NGA goes open source with a public geospatial tool kit
- By Mark Pomerleau
- Jan 14, 2015
Financial pressures have pushed the intelligence community (IC) to relinquish control of some of its data to cloud based services provided by the private sector. And along with trying to tie its 17 agencies together on a single platform, the IC has been forced to adapt to emerging technology trends as well as growing realities.
As such, the National Geospatial-Intelligence Agency announced this week it will partner with DigitalGlobe to simplify storage and processing of large-scale raster data used for geospatial imaging and tracking. DigitalGlobe’s arsenal of geospatial satellites captures nearly 2 million miles of imaging per day. The resulting deluge of data has created a need for better tools for analysis and processing in a timely manner. The new project, called MapReduce Geo, or MrGeo, is intended to reduce search, download and processing time for analysts.
NGA will release the raster data produced by MrGeo on its public access GitHub website to be used as an open source reference tool.
By releasing its data to the public, NGA hopes to reassure members of the public they are committed to “streamlining co-creation efforts in software.” MrGeo’s GitHub access also bolsters NGA’s hopes of establishing a standard for storing and analyzing vast amounts of raster data via the cloud. MrGeo’s cloud based storage supports easy button widgets and workflows.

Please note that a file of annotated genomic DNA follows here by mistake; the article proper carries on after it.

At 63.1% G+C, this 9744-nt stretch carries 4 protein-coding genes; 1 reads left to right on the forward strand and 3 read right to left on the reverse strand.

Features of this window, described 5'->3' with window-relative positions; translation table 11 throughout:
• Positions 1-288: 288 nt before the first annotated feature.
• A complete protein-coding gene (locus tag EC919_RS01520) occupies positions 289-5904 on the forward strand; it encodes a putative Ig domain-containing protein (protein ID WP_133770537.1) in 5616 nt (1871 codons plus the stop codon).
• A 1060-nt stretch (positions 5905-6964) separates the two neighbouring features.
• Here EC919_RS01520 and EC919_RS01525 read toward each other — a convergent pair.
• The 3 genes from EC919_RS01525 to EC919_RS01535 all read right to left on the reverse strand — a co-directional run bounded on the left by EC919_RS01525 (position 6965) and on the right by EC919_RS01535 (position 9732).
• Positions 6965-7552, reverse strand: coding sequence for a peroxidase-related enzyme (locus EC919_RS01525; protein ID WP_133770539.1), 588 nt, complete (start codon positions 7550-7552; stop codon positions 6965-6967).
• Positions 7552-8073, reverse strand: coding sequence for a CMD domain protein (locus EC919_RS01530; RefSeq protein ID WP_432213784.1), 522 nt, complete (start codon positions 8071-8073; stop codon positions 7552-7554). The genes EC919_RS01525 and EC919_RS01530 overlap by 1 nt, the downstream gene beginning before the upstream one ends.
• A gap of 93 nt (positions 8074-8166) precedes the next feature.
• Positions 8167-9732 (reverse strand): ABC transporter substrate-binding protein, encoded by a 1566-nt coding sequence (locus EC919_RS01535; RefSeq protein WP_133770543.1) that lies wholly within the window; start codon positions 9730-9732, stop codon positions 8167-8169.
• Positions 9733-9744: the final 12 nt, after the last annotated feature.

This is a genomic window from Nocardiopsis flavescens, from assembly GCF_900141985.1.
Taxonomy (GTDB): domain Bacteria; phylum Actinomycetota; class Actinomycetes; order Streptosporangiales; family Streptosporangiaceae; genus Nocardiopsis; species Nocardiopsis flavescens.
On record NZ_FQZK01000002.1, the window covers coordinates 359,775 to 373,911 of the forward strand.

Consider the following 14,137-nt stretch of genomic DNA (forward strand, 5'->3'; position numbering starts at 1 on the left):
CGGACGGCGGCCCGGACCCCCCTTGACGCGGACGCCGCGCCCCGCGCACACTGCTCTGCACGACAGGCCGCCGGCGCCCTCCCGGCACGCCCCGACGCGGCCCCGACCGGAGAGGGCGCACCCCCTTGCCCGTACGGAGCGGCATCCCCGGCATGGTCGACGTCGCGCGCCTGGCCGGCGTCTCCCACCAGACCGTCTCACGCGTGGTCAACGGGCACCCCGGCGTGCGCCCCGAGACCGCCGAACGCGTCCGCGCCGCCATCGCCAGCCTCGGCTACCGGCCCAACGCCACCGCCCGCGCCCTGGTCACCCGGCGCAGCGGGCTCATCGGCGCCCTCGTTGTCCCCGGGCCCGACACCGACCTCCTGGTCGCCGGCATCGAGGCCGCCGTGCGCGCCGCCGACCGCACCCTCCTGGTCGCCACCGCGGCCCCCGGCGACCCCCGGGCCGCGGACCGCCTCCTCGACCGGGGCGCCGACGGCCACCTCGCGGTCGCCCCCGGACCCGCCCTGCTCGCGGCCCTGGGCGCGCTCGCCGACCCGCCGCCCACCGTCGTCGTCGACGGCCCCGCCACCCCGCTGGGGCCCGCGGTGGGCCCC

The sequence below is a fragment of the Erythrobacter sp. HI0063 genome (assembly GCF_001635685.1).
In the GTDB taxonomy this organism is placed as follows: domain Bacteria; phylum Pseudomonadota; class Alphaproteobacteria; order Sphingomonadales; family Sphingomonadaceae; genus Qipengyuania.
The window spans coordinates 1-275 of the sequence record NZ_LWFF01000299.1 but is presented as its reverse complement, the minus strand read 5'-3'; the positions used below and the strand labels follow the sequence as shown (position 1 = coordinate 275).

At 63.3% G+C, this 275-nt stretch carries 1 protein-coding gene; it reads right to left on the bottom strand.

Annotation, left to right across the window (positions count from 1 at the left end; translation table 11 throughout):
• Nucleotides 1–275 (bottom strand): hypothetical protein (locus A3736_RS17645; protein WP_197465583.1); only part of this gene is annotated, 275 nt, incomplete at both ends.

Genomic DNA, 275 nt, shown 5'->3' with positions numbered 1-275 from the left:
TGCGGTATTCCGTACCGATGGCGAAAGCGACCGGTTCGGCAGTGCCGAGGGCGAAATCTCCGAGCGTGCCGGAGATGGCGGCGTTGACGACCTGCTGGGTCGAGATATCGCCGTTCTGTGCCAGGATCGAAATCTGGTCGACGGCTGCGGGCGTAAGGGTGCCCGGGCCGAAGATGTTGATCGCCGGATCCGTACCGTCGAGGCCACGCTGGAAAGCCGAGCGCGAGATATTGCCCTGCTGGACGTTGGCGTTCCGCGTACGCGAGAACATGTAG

“Sharing [MrGeo] with the public gives users at all levels another tool to help solve geospatial problems. For example, first responders could use it to plan the best ways in and out of dangerous areas taking into account terrain, land use and changes in weather,” Chris Rasmussen, NGA’s public software development lead, said in a statement.
According to a video description, MrGeo supports global-scale high-resolution imagery processing, terrain analysis, mobility and route-planning analysis, MOVINT (moving intelligence) or analysis of track data, suitability analysis and predictive geospatial analysis.
The analytics MrGeo can perform include global-scale raster processing, in which products are computed once at the highest resolution of data available and served out rapidly at proper viewing or analytic scale; site scanning, which is a simple and powerful means to classify the landscape of an area to determine various elevations and terrain features; communications, which use radio frequency propagation for situational awareness and mapping; line of sight analysis, where real-time views based on terrain and obstacles are used for greater situational awareness; touchdown, which searches for suitable landing zones for aircraft above; mobility analysis and route planning, a cloud accessible analytic tool for those operating in the field on foot, in a vehicle or off road; suitability analysis, which determines the appropriateness of an area for various tasks; and foresight, which builds signatures and assessments of particular regions where data does not exist. These analytical capabilities are designed to support soldiers and analysts.
Mark Pomerleau is a former editorial fellow with GCN and Defense Systems.